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Citigroup Building Up Momentum

Citigroup shares peeked back above $5 again on Tuesday as the company held its annual meeting and Wall Street continued to rave about the company's first-quarter report.



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shares peeked back above $5 on Tuesday as the bank held its annual shareholder meeting with the glow cast by its strong first-quarter earnings still fresh in traders' minds.

>>>'s Live Blog of Citigroup's Annual Meeting

But holding that level has proved more of a challenge. The stock was recently changing hands at $4.96, up 8 cents, or 1.7% for the session. It got as high $5.06 earlier in the day then slid back. Volume was a robust 732 million shares, as usual tops on the New York Stock Exchange by far, and ahead of the issue's three-month trailing daily average of 570 million. Citigroup shares cracked $5 last week for the first time since mid-October, but were unable to close at or above that level, and then pulled back along with the rest of the financials after the

Securities and Exchange Commission's

civil fraud charges against

Goldman Sachs

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came to light.

There appears to be some momentum building for a push above $5 though. The tone at Tuesday's meeting was much improved from last year when shareholders vented their anger at the company, which ultimately accepted $45 billion in bailout funds and had seen its stock dip below $1 the month before. There was some consternation about the prospect of a reverse stock split, which many of the more vocal shareholders seemed to oppose, but the mood was still optimistic. In response, Chairman Dick Parsons told the audience that the reverse stock split "wasn't on the frontburner" but that the company wanted to the flexibility.

The U.S. Treasury voted its shares in favor of the split, and also backed the company's board nominees and its use of stock in lieu of cash compensation to settle $1.7 billion in employee awards. The Treasury holds 7.7 billion Citigroup shares, roughly 27% of the company's outstanding common stock, and is planning to sell that stake over the course of the rest of the year.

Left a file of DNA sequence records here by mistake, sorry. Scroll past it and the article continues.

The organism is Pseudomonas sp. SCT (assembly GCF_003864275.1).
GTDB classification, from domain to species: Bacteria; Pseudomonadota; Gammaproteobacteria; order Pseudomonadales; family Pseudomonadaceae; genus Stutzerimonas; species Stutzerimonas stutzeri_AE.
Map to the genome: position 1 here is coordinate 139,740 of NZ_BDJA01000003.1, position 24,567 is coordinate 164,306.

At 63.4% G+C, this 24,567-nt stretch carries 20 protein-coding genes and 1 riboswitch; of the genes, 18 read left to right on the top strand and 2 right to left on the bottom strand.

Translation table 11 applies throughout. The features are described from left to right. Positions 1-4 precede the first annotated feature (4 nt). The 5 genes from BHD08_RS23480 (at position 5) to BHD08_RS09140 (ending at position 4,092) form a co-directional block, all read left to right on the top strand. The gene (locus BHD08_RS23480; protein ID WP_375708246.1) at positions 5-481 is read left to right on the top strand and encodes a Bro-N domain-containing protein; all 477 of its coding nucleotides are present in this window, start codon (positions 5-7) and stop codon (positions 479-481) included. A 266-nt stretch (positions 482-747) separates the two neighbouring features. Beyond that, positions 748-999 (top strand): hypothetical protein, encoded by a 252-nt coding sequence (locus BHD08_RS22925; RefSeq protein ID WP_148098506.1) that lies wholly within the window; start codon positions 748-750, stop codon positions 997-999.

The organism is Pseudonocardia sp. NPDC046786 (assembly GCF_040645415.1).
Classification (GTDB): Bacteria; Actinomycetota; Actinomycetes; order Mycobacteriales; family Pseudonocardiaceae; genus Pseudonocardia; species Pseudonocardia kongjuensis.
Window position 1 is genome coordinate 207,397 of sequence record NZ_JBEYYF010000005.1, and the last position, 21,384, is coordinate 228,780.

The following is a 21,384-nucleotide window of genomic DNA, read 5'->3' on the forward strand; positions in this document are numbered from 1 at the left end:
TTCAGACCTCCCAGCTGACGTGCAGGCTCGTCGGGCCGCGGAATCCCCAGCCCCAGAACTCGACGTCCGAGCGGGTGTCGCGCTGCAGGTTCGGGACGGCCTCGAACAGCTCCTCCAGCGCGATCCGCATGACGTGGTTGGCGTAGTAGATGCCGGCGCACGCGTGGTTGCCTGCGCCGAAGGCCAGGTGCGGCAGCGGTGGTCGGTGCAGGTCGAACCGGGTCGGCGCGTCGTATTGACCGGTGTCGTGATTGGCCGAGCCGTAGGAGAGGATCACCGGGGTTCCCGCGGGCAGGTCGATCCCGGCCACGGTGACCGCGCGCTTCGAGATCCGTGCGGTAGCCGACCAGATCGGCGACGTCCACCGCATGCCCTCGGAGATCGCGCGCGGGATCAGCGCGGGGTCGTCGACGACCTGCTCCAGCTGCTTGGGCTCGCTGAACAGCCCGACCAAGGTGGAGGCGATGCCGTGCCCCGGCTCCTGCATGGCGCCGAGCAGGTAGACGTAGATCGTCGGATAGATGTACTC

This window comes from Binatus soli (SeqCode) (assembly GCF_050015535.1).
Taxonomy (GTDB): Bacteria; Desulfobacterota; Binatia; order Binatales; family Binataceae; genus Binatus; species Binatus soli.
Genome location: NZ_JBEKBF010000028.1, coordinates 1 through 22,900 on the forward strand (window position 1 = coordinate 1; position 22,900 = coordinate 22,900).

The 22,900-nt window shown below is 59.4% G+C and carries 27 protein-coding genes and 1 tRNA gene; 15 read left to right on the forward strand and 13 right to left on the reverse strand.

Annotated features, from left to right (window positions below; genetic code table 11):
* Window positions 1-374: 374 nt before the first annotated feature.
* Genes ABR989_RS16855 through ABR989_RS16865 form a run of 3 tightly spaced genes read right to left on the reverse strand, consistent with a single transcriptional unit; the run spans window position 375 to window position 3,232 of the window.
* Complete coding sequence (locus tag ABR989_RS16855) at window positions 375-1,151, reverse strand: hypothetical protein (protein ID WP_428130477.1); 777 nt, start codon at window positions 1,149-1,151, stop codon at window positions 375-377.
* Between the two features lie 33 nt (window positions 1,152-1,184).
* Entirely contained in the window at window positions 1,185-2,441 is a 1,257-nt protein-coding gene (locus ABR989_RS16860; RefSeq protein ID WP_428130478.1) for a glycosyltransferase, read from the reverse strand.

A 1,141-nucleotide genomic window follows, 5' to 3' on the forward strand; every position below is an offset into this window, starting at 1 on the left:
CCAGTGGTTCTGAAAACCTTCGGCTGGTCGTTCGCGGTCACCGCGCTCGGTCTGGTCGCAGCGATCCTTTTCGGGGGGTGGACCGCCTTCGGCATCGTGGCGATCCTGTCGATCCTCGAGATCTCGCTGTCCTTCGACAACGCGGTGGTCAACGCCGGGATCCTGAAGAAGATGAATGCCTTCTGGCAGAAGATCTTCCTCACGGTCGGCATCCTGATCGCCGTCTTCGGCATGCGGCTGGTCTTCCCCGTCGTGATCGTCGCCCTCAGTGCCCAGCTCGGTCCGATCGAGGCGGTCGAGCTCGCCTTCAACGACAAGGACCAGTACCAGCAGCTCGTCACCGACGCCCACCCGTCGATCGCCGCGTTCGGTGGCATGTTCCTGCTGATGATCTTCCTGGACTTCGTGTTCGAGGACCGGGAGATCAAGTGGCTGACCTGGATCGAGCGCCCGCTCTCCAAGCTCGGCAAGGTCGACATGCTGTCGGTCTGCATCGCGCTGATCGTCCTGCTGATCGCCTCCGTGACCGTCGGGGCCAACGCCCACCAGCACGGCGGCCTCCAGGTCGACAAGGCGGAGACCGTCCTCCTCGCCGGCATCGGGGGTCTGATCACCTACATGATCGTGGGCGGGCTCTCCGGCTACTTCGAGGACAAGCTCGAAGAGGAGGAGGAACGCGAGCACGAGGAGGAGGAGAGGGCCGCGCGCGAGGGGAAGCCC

The final vote on the reverse stock split proposal isn't in yet but the company's slate of directors was reportedly reelected with a 90% favorable vote.

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In the meantime, the strong results for the first quarter continued to get rave reviews from Wall Street and carry the stock higher. UBS, for example, kept its neutral rating on the stock but boosted its 12-month price target to $5 from $3.75, saying the numbers were a "big step in the right direction." The firm lifted its estimate for fiscal 2010 to earnings of 10 cents a share, up from a prior view of 5 cents.

"No doubt Citi put up one of its best quarters in a few years, it was clean enough, and there's clear evidence of progress," UBS analysts wrote. "While it wasn't perfect and we don't think 15 cents is the run-rate number, it was much better than expectations (even better than many thought following JPM and BAC's numbers last week), as Citi is now participating in and benefiting from the economic improvement we're seeing in the U.S. and abroad."

That sentiment shows how far Citigroup seems to have come since the stock started rallying in early March. A change in perception from the "good bank/bad bank" split personality image it's had since the financial crisis brought it low to being seen as able to keep pace with rivals

Bank of America

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JPMorgan Chase

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is significant. Even an attempt of CEO Vikram Pandit to

keep optimism in check

wasn't been able to deter traders from sending the shares higher.

Rochdale Securities analyst Richard Bove also lauded the quarter and increased his 12-month price target for the stock to $6.90 from $5. Bove, who rates the stock as a buy, hiked his 2010 earnings estimate to 37 cents a share from 4 cents a share, and said he believes Pandit has answered his critics.

"For the first time in recent memory, Citigroup produced a solid profit number," he said, adding later: "The company hit the trifecta. Vikram Pandit's long battle has been justified."

If that's the case, a solid break above $5 shouldn't be far behind.

--Written by Michael Baron in New York